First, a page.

Toward global justice

The capture of Slobodan Milosevic, the decision by the International Court of Justice that the United States had ignored international law when executing two German brothers, and the turnover to Japanese authorities of an American serviceman accused of rape shed some light on U.S. attitudes toward international justice. For a long time, the United States would simply dictate to the rest of the world what justice meant, but those times are far behind. Although we may be the last remaining superpower, the rest of the world presents a formidable counterbalance to American influence. In order for there to be global justice, the United States must judge itself as it judges others around the world.

Late last month, the International Court of Justice charged the United States with failing to adhere to the 1963 Vienna Convention on Consular Relations, including provisions our nation agreed to. In 1984, Karl and Walter LaGrand were convicted and sentenced to death in an Arizona court for murdering a bank teller in a botched robbery. In accordance with the Vienna Convention, because the brothers were German citizens, they had the right to consular assistance upon their arrest. This right was denied to them. By the time the international court had issued an emergency ruling, one brother had been executed and the other was scheduled to die the next day. Not only did the United States deny the LaGrand brothers their rights for over a decade – rights agreed to by our country – they also executed the remaining brother after refusing a legitimate request from the international court to stay the execution.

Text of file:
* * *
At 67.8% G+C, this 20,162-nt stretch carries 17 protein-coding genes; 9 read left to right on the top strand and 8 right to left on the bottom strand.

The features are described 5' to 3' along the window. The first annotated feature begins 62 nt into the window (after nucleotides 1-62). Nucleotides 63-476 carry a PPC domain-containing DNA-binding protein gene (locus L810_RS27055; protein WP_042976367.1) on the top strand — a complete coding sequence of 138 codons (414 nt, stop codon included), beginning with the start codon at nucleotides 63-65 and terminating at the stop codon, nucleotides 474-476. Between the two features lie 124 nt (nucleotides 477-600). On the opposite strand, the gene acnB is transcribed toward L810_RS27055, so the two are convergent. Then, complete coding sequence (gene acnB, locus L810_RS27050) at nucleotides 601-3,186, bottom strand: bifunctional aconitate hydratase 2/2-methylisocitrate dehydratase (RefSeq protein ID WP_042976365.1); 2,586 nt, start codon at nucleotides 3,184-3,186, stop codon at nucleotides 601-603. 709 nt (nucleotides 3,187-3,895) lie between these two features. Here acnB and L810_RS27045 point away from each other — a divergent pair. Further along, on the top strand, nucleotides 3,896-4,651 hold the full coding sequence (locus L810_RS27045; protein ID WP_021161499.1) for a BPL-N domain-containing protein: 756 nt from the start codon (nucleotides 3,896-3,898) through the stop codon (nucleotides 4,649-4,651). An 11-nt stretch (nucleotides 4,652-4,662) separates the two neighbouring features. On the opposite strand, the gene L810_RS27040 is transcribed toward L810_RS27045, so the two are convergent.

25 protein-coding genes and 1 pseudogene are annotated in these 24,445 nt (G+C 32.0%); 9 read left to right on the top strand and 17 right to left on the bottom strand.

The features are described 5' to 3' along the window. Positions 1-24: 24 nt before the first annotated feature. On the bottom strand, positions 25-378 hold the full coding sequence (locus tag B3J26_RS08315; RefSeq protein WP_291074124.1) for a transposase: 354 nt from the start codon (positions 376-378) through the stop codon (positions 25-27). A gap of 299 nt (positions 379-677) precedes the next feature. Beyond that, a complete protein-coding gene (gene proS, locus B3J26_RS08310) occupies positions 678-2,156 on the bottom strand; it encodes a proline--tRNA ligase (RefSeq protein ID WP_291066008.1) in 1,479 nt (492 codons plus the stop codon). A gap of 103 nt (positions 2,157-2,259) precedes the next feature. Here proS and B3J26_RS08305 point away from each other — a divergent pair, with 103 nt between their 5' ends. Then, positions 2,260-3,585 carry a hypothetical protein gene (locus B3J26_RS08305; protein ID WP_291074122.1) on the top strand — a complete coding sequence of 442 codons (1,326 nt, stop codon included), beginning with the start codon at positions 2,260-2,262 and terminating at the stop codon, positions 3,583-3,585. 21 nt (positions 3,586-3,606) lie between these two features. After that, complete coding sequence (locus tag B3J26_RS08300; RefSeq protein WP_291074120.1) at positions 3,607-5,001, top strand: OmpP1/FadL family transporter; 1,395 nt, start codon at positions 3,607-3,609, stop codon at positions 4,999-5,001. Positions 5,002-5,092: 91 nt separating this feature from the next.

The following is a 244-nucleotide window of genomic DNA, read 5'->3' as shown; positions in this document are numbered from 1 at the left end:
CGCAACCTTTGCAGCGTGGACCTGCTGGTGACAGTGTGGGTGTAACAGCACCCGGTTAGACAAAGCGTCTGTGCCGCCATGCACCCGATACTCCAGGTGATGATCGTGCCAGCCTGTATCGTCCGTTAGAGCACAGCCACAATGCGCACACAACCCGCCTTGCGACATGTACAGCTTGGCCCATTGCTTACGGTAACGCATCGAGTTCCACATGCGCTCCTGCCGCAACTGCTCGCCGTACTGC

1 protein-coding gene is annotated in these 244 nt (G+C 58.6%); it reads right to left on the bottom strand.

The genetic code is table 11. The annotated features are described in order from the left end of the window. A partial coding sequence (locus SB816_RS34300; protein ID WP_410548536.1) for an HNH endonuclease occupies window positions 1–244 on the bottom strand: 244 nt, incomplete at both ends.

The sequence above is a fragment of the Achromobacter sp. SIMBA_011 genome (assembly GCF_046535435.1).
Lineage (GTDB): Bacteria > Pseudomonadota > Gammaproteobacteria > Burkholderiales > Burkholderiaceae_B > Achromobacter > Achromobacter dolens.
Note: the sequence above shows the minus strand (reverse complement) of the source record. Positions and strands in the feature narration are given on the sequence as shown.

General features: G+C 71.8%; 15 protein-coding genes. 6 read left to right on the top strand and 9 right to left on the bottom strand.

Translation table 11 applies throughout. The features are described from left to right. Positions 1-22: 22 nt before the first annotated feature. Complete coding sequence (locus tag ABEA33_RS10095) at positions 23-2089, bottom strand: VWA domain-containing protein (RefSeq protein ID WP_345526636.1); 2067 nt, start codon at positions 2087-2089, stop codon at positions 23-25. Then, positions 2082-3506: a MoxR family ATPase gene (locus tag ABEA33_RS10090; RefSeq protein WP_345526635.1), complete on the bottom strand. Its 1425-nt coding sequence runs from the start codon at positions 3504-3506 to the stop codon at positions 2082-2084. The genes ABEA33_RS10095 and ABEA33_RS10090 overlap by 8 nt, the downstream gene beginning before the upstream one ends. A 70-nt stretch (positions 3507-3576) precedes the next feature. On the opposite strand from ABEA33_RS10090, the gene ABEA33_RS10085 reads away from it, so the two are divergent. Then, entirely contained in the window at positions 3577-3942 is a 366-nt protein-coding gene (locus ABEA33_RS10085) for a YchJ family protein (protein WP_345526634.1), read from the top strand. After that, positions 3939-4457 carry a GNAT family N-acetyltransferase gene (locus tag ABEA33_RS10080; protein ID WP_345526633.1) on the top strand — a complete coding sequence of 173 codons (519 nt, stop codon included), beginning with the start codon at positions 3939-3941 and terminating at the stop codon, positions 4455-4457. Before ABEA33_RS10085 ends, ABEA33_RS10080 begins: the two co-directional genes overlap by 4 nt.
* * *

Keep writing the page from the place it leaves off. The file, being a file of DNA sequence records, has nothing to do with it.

Throughout the situation, the United States never denied it broke the rules. However, it is easy to imagine America’s reaction when someone like Slobodan Milosevic happens to ignore international laws. What should apply to one nation should apply to all nations. As the United States gives approval – using large sums of money – to Milosevic’s handover to The Hague, it also dismisses Milosevic’s unwillingness to cooperate with the tribunal. The irony in the United States’ disapproval is disgraceful. The United States must play by the rules it has set up. This includes joining the International Criminal Court and allowing the United States to give up a small amount of autonomy.

Some more recent events suggest the United States is not entirely without reason. The government turned over to the Japanese an Air Force sergeant accused of raping a woman on Okinawa. Some might see this as an act to mollify the Japanese. In reality, it was a step toward justice, as the United States admits it is not above the law and will not hide criminals simply because they are American. This mentality is not popular and in many instances, nations will do what they can to shield their citizens. The United States should not be afraid to act in a just manner and be willing to lead by example.

Also, the United States must be fearless in working toward a just world, but more importantly, it must be willing to admit its own mistakes and flaws. Our nation must rid itself of the arrogant mentality that we have all the answers. Even extending into such matters as the Kyoto Protocols and missile defense, the United States must be willing to genuinely engage others and take their opinions into account. Only by working in concert with other nations can we hope to achieve a world where all are equally accountable to a system of justice.